BOEM Gulf of Mexico Sale Nets $1.2 Billion in High Bids
The Bureau of Ocean Energy Management (BOEM) completed its required evaluation to ensure that the public receives fair market value for tracts leased as part of Central Gulf of Mexico Oil and Gas Lease Sale 227, which was held on March 20, 2013.
After extensive economic analysis, BOEM has awarded 307 leases on tracts covering 1,648,831 acres to the successful high bidders who participated in the sale, which made 7,299 unleased blocks covering about 38.6 million acres available offshore Louisiana, Mississippi and Alabama. The accepted high bids are valued at $1,199,052,037.
The terms of Sale 227 continued a range of incentives to encourage diligent development and ensure a fair return to taxpayers — including an increased minimum bid for deepwater tracts, escalating rental rates and tiered durational terms with relatively short base periods followed by additional time under the same lease if the operator drills a well during the initial period.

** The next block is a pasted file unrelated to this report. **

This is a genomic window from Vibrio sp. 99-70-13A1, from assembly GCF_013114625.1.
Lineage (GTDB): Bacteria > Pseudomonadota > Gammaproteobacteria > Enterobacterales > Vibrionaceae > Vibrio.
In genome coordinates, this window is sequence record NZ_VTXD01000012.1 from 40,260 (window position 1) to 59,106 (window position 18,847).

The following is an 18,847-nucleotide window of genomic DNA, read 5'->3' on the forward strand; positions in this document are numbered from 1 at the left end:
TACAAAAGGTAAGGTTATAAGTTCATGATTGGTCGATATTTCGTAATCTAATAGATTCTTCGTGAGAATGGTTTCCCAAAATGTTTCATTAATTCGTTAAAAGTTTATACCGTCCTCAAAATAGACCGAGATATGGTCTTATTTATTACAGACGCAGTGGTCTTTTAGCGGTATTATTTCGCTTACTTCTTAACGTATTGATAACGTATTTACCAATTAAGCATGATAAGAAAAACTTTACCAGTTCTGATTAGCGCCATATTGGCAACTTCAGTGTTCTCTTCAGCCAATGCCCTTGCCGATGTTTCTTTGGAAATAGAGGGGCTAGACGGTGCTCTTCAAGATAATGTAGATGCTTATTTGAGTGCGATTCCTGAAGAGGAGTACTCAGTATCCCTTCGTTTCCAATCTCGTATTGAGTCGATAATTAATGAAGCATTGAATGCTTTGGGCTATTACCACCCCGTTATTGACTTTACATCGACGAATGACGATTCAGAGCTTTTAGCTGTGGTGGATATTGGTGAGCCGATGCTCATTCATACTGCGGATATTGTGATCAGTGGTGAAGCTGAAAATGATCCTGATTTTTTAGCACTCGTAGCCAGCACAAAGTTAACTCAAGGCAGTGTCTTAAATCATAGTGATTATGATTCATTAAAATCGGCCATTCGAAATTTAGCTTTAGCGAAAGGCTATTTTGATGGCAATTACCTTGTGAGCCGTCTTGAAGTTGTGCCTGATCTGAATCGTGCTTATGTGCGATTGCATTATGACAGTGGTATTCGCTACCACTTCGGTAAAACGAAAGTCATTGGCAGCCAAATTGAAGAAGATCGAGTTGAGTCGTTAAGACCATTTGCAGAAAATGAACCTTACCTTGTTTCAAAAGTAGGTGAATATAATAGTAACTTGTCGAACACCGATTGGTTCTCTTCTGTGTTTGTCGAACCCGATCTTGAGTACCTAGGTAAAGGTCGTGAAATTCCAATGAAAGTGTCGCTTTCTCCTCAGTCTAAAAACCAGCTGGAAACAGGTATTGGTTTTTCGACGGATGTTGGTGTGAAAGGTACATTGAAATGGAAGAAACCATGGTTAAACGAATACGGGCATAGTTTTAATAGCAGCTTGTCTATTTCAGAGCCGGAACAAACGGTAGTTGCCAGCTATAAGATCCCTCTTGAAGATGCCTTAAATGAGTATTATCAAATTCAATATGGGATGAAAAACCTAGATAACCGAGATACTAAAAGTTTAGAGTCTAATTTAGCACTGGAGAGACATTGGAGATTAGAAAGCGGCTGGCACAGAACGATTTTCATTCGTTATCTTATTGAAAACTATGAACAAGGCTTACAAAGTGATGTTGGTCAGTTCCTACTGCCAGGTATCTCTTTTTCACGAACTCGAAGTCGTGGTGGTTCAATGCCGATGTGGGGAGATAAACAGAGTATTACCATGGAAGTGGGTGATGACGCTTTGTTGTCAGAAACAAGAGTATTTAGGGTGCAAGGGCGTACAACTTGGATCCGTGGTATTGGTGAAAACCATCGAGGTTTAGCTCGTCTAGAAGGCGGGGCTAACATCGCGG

BOEM increased its minimum bid requirement in deepwater to $100 per acre, up from $37.50 in Central Gulf of Mexico lease sales prior to 2012. Rigorous historical analysis showed that leases that received high bids of less than $100 per acre have experienced virtually no exploration and development activities.
During the sale, 52 companies submitted 407 bids totaling $1,595,397,446 on 320 tracts. A total of $1,214,675,536 was received in high bids. BOEM rejected thirteen high bids, totaling $15,623,499 after determining that the value of those bids was insufficient to provide the public with fair market value for the tracts.
BOEM will reoffer these tracts as part of the next Central Gulf of Mexico sale, which is currently scheduled for March of 2014.
The highest bid accepted was $81,787,999, submitted by Samson Offshore, LLC and Statoil Gulf of Mexico LLC for Walker Ridge, Block 271. The tract is at depths greater than 5,249 feet (1,600 meters) and received two bids.
The sale’s results reflect strong, continuing industry interest in the Gulf of Mexico and President Obama’s commitment to expand oil and natural gas production safely and responsibly – reducing our dependence on foreign oil and supporting American energy jobs.
As part of the Obama Administration’s all-of-the-above energy strategy, domestic oil and gas production has grown each year the President has been in office, with domestic oil production currently higher than any time in two decades and natural gas production at its highest level ever. Renewable electricity generation from wind, solar, and geothermal sources has doubled and foreign oil imports now account for less than 40 percent of the oil consumed in America – the lowest level since 1988.